First Minister Nicola Sturgeon announced in her programme for government that legislation would be brought forward early next year to establish the bank by 2020.
The aim of the Scottish National Investment Bank will be to boost the economy by investing in businesses that would otherwise struggle to attract finance.
The Scottish Government has committed to providing £2 billion over 10 years to fund the publicly-owned bank, which will operate on a commercial basis.
It is proposed that the bank’s priorities and targets will be set by Scottish ministers but it will be operationally and administratively independent.
Views are now being sought on the bank’s objectives, purpose and governance, as well as its relationship with ministers and other interested parties.
Launching the consultation, Finance and Economy Secretary Derek Mackay said the bank had the potential “to transform Scotland’s economy”.
He said: “As part of developing the bank and establishing its guiding principles, I want to listen to the views of people and businesses across Scotland to ensure the bank’s objectives and priorities for investment are ambitious for the future and create an institution with the right values, vision and purpose to transform our economy.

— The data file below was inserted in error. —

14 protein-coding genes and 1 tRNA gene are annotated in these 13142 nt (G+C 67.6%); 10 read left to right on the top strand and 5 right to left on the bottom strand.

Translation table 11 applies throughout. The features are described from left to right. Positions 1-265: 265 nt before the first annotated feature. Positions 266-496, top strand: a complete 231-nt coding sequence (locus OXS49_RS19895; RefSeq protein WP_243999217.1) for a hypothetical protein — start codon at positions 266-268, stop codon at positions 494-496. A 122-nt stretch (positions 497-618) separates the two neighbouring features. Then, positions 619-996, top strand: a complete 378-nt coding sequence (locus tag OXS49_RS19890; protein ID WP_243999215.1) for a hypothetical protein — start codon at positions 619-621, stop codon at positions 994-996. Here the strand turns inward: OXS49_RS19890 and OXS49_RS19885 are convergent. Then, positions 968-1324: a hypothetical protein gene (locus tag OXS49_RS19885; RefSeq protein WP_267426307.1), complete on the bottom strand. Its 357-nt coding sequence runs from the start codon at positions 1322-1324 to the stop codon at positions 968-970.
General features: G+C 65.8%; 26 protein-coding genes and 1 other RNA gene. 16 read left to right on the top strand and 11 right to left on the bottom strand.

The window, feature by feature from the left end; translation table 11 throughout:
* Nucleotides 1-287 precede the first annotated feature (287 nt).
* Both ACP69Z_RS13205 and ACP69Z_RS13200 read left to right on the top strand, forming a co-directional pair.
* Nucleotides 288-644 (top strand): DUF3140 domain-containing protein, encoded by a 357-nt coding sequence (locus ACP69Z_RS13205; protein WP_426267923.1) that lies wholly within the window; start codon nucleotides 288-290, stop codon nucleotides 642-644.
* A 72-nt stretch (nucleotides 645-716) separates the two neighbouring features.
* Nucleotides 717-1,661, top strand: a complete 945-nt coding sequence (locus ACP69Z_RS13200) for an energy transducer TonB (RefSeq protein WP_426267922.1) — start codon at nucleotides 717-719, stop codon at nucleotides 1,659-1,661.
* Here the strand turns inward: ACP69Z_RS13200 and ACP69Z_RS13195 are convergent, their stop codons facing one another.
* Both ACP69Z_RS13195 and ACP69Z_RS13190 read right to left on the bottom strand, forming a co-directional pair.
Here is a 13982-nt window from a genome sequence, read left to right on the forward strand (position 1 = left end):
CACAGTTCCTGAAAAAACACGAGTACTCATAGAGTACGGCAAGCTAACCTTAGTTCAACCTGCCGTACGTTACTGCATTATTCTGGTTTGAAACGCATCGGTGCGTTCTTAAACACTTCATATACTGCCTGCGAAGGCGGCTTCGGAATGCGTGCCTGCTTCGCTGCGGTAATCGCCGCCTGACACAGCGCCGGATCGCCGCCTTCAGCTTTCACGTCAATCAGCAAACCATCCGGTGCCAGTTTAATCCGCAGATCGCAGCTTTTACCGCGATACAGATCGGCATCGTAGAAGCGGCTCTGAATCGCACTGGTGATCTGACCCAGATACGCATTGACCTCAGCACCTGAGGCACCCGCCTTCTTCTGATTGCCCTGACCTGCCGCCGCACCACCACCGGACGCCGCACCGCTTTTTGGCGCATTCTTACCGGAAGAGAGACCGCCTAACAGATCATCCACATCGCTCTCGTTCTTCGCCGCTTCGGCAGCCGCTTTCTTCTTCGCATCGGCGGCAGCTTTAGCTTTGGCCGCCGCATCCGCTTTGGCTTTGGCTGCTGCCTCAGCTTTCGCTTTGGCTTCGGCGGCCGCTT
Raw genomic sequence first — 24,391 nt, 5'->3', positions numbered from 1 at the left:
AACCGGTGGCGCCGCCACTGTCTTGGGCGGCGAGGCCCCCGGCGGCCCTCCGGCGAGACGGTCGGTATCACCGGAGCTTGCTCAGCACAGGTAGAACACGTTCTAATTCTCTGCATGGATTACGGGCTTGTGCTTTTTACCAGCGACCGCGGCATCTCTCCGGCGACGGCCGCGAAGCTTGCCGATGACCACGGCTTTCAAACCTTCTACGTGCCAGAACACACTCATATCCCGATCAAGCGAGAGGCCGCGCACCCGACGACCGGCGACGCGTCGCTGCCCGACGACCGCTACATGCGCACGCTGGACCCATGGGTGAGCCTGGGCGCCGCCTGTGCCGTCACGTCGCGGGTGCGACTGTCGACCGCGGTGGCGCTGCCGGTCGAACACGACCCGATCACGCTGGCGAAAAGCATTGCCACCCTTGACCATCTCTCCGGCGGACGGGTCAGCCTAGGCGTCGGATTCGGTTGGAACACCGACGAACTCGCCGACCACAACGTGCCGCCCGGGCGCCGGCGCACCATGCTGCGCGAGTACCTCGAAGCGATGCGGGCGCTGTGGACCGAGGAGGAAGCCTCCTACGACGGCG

“Scotland’s economy is already benefiting from nearly a decade of progressive economic initiatives.
“Economic growth per head over the last year has been higher than in the rest of the UK, we have narrowed the productivity gap with the rest of the UK over the past decade, exports are up 12% in the last year and youth and women’s unemployment are lower than in the rest of the UK.
“Alongside an ambitious package of measures, the bank will become a cornerstone in Scotland’s economic architecture supporting businesses across all stages of the business growth lifecycle, through to financing infrastructure to secure private-sector investment.
“These steps will ensure we are delivering for the economy of today and ready to seize the opportunities of the future.”